This project explores an alternative heritage practice in the Ancient Agora of Athens, where the site is reactivated as a public space; restoring its original function but finding form in playful investigations of material and human agency. It seeks to re-assess the ways in which we engage with sites and objects that are deemed archaeology, by exploring the architectural mediation of archaeology and subverting the status on an archaeological site.
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I. Choreographing Decay The site, like the city itself, is a palimpsest. The fragments of building and scars in the ground are a record of the processes and events that have taken place. I am interested in an architecture that speaks of its process; the quarry marks on the surface of Mount Penteli, the lifting bosses on the Parthenon blocks and the blackened patina on the ancient marble. A series of casts were made to investigate the concept of decay. The process in which the casts are made can be read from the outcome; through the stratification of the materials and evidences of the pour. As the casts are made, the mold is moved around. The outcome of each cast is dictated by the material characteristics and the way they interact with each other: a combination of material and human agency. The casts became a way of testing and sampling ideas related to preservation; such as replication and repair. Using removable materials such as wax with different melting temperatures, lines of weakness and decay can be designed and recast into new blocks. This material response explores ruination and disintegration as culturally and architecturally productive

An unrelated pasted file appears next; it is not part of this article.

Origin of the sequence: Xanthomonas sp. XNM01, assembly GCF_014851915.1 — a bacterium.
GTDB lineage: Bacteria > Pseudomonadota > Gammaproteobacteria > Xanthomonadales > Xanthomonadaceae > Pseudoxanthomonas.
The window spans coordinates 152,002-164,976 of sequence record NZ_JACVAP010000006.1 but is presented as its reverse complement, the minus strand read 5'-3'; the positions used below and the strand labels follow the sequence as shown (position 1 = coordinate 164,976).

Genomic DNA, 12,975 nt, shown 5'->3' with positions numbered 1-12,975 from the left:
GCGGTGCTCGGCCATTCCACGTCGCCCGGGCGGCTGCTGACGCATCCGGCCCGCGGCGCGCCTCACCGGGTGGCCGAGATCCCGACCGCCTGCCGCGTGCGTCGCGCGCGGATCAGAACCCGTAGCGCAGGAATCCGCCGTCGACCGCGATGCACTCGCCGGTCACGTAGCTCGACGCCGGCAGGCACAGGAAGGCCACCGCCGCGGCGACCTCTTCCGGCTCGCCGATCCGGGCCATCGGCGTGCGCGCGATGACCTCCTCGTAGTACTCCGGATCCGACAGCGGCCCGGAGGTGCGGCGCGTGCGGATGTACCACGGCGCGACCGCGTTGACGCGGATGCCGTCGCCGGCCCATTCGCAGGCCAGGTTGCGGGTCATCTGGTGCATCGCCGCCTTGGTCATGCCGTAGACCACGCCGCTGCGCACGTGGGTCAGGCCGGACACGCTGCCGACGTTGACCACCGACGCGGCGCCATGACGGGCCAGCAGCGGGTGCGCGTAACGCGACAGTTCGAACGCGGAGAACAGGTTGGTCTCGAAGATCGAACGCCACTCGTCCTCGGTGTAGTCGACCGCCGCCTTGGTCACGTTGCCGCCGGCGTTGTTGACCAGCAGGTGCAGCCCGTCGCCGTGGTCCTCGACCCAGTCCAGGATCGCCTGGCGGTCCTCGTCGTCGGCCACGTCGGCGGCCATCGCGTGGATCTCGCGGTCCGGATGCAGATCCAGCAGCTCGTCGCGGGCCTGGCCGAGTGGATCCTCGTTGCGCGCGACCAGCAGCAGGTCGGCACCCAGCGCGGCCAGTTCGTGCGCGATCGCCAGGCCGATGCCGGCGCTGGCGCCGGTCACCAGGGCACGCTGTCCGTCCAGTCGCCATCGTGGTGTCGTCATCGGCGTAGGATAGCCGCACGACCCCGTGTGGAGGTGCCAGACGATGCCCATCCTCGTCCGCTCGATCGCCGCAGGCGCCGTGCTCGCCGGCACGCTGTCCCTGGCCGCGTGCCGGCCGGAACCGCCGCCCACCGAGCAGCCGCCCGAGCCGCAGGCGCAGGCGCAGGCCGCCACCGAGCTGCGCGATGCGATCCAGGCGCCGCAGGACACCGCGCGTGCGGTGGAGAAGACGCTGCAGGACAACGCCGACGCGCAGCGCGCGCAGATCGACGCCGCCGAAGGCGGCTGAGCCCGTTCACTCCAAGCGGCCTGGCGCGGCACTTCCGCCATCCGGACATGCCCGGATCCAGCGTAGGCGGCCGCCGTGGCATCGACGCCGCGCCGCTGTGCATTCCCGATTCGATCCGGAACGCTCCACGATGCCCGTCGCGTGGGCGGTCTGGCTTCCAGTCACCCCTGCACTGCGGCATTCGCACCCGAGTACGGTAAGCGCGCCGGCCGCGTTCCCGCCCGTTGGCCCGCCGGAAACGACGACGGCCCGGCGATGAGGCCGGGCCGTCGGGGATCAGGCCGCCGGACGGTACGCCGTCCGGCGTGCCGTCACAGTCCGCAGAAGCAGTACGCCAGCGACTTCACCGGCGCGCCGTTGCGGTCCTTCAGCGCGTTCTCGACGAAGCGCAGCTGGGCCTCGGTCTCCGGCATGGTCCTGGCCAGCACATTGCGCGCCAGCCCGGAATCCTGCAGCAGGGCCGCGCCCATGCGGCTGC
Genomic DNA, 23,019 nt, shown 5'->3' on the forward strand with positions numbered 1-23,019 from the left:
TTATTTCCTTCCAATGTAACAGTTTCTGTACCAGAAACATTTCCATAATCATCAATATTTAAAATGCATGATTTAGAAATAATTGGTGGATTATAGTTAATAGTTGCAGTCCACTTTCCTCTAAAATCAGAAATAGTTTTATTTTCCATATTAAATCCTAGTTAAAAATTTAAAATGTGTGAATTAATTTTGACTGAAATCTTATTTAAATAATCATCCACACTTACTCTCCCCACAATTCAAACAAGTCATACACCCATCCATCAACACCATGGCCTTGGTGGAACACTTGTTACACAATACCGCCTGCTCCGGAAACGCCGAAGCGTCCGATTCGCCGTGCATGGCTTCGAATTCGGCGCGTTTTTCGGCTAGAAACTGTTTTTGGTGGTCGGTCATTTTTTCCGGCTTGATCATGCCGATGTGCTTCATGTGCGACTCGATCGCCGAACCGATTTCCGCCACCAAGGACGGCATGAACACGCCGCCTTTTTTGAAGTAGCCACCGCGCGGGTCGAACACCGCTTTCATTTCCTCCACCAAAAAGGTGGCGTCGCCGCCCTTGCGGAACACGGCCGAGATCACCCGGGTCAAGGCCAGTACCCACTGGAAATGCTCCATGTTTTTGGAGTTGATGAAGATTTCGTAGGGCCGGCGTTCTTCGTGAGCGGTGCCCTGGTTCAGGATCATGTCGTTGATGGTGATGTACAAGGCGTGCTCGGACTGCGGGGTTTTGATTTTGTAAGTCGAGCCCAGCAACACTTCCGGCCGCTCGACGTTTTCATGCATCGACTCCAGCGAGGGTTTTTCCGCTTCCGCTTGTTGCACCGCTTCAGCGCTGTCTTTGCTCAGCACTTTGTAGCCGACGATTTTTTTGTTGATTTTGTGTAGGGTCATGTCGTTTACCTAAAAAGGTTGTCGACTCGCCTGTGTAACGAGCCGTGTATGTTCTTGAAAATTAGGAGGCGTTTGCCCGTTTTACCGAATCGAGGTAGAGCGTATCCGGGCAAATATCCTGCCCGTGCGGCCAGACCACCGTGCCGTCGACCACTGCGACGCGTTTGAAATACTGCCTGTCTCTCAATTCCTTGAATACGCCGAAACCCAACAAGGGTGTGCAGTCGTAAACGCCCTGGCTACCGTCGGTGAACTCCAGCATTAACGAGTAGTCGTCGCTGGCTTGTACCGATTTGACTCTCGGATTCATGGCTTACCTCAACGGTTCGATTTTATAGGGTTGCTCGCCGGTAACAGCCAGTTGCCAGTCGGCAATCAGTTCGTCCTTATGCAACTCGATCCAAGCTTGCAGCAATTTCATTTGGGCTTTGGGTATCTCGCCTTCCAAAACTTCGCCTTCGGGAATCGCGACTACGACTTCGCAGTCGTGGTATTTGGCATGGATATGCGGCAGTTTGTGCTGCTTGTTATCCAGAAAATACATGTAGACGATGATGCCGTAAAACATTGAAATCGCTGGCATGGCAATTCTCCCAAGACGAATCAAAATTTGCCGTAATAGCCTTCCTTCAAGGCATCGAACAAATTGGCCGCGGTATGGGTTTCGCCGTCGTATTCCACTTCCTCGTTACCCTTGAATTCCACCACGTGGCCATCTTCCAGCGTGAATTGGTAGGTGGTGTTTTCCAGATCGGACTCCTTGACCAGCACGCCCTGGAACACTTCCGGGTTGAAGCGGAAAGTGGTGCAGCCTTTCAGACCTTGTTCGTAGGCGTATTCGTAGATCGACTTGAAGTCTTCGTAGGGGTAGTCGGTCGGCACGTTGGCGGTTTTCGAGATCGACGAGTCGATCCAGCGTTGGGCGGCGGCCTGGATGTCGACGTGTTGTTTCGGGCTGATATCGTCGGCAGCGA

II. The Ground Condition Metaphorically, the architecture is a substitute for the ground that the ancient archaeology is buried within. In conventional archaeological processes, documentation of the soil colour and structure is used to determine how it was formed. Within the architectural approach, the ground condition is translated into the composition of materiality. The method of creating the functional spaces is through subverting the process of excavation within archaeology the production of space. Conventional archaeological apparatus is developed to support the ruin as the ground datum is lowered, and the ruins are reinterpreted
III. Hierarchy of Material Language Processes of ruination is based on the decay of matter, the exercising of agency from the material. Following on from the ideas of artificial and choreography of decay, the architecture of the project will utilise the lifespan of materials as a design process. The primary elements of structure will use materials with longer lifespans, such as steel; whereas the less permanent elements will use ceramics and be designed to decay
IV. Digital and Analogue Feedback Loop Processes of photogrammetry were used at various stages during the construction of the cast; this allowed for an archive of the construction development. This formed a feedback loop, where the analogue process translated into digital data. This data was used as a design tool, where the next stage of construction could be planned, with bespoke pieces that responded to the previous. This development process was based on the back and forth between digital and analogue, with the discrepancies and unpredictability of both processes in its translation altered the outcome. As part of the analysis, the surfaces were unrolled to reveal the voids within the cast and the investigation of the material texture.